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During the first half of 2014, investment banking fees in Sub Saharan Africa totaled US$124.2 million declining 25% compared to the first half of 2013 and marking and the lowest fees recorded since 2010. In respect to the Mergers and Acquisitions (M and A) activity, the value of announced transactions involving Sub Saharan African targets reached US$8.3 billion during first six months of 2014. The most targeted country was South Africa with 52% of the overall M and A activity.
Keith Nichols, Managing Director, Africa, Thomson Reuters, said: Equity Capital Markets (ECM) issuance in Sub Saharan Africa totalled US$2.9 billion during the first half of 2014. Around 75% of deals involved a South African issuer. Sub Saharan African debt capital issuance recorded US$5.2 billion during the first half of 2014 marking the highest first half since 2011.
Investment banking fees from advisory on completed M and A transactions dropped 31% to US$26.2 million during the first six months of 2014, marking the lowest first half total for M and A fees in the region since 2003. Debt capital markets underwriting fees totalled US$13.0 million, 14% up from the same period last year, while syndicated lending fees fell 76% to US$18.3 million. Fees from equity capital markets underwriting increased 65% to US$66.7 million, marking the highest first half total in the region since 2007.
Investment banking equity fees accounted for 54% of the Sub-Saharan African fees, the highest share of a first half fee poll since our fee records began in 2000. Citi topped the Sub Saharan African fee league table during the first half of 2014, with a 13% cut of the fees. Investec and Rand Merchant Bank followed in second and third positions, respectively.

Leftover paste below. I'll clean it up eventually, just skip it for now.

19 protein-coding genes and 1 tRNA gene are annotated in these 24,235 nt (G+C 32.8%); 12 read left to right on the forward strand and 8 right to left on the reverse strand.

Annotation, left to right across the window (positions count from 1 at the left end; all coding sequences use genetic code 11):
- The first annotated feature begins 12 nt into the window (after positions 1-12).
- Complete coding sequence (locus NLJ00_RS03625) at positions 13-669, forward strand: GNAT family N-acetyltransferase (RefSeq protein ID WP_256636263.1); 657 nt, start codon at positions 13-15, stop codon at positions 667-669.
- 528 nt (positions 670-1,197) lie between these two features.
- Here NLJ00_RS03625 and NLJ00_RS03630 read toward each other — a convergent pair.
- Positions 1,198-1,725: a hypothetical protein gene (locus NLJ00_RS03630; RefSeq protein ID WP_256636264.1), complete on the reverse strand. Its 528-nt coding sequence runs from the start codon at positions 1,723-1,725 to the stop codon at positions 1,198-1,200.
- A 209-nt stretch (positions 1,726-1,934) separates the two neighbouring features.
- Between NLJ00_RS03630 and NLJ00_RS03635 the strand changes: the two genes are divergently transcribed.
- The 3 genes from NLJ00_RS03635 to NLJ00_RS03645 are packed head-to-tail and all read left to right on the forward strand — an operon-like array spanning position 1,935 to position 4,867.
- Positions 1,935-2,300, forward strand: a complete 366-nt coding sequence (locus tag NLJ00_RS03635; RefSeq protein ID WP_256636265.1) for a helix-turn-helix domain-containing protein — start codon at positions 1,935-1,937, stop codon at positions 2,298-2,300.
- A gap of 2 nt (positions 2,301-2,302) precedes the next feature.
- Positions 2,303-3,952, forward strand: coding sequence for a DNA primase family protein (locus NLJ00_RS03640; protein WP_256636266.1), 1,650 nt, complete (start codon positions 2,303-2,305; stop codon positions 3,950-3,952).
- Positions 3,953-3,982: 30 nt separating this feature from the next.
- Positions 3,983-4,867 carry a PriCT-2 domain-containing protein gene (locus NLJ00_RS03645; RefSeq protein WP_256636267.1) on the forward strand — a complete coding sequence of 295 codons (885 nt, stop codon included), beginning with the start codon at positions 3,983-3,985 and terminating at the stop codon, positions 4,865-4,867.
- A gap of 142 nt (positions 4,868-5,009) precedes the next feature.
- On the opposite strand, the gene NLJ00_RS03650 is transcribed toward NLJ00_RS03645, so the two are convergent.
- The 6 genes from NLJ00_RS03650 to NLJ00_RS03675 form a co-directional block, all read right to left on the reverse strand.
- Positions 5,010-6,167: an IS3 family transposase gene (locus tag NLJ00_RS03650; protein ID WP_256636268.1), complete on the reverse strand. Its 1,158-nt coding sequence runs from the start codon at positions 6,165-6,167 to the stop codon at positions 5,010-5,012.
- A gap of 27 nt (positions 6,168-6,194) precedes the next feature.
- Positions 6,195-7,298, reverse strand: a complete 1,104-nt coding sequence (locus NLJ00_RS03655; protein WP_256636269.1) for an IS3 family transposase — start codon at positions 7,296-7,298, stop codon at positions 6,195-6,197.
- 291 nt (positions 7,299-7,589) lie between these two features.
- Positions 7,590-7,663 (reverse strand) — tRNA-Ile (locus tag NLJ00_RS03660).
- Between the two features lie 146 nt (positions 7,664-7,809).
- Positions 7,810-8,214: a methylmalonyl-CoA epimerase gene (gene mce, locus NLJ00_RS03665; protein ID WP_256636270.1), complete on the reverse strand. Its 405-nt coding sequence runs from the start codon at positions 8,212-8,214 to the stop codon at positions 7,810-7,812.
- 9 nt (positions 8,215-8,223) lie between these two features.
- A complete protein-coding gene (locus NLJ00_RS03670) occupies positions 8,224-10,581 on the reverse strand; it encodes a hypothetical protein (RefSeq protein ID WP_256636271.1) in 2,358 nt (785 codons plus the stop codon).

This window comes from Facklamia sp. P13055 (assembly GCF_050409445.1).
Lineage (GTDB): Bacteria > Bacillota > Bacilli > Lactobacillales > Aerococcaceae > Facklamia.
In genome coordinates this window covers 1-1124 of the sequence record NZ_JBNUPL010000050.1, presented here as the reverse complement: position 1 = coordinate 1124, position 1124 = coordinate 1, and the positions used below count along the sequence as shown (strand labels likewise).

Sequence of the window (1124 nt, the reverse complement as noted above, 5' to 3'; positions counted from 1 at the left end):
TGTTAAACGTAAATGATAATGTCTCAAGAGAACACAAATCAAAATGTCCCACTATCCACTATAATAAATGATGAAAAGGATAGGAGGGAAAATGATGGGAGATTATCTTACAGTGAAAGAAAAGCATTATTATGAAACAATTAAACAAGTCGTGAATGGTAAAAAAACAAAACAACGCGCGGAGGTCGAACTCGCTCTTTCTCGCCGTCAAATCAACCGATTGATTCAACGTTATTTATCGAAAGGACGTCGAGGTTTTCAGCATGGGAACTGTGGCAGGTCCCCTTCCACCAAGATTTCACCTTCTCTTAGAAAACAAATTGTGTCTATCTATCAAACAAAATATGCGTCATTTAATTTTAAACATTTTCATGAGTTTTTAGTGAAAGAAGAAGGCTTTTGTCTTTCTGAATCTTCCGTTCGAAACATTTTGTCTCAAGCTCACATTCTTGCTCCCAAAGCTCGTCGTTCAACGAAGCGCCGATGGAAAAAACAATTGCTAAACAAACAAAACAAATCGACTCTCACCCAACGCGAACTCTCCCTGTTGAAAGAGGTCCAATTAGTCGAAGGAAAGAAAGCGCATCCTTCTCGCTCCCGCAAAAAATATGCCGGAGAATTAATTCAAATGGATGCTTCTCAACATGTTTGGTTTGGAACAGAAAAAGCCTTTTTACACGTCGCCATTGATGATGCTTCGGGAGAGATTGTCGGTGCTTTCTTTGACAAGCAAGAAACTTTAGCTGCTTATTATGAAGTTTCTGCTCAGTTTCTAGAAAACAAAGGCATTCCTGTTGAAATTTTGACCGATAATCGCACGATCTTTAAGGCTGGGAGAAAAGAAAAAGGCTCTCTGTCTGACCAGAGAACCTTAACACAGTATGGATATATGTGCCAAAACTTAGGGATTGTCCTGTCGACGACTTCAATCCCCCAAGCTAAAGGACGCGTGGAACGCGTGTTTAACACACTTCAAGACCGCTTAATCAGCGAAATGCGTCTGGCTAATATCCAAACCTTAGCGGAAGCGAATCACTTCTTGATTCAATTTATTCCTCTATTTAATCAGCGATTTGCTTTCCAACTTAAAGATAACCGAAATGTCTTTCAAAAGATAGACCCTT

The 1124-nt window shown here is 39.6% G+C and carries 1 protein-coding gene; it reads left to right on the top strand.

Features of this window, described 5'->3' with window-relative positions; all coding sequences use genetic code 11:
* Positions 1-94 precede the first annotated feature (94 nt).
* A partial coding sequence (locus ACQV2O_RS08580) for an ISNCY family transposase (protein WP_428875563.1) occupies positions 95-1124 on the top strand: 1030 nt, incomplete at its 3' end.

Speaking about the M and A activity, Mr. Nichols said: The most targeted nation by value so far this year was South Africa, accounting for 52% of activity, followed by Angola (11%) and Ivory Coast (8%). The United Kingdom was the most active foreign buyer in the region.
Theme International Holdings US$1.0 billion offer for oilfield exploration and production company Everest Hill Energy Group is the largest deal to be announced in the region so far this year. Boosted by this deal, Energy and Power was the most active sector, accounting for 33% of first half deals. Rothschild moved up 15 places from this time last year to take the top spot in the 1H 2014 announced any Sub Saharan African involvement M and A Ranking, with US$3.1 billion, he added.
Mr. Nichols commented on the ECM activity during the first half of 2014. He pointed out that proceeds raised from follow-on offerings accounted for 55% of ECM activity, while initial public offerings and equity-linked issuance accounted for 23% and 22%, respectively.
Energy and Power was the most active sector for equity issuance in the region, followed by Financials. The largest IPO, and the second largest equity offering during the first six months of the year, was from Nigerian-based Seplat Ltd. The oil company raised US$540.5 million in a dual listing on the London and Nigerian Stock Exchanges in April. Rank Merchant Bank took the top spot in the Sub Saharan African Equity Capital Markets league table during the first half of 2014, with 18% of the market, he noted.
Speaking about debt capital markets in Sub Saharan African, Mr. Nichols pointed out that debt issuance during the first half of 2014 marked the highest first half total since 2011.
He concluded: The African Development Bank, headquartered in the Ivory Coast, raised a total of US$2.7 billion, accounting for 53% of activity in the region. Deutsche Bank took the top spot in the Sub Saharan African Debt ranking for the first half of 2014 with US$1.2 billion, or a 22% share. Barclays and Citi followed in second and third positions.
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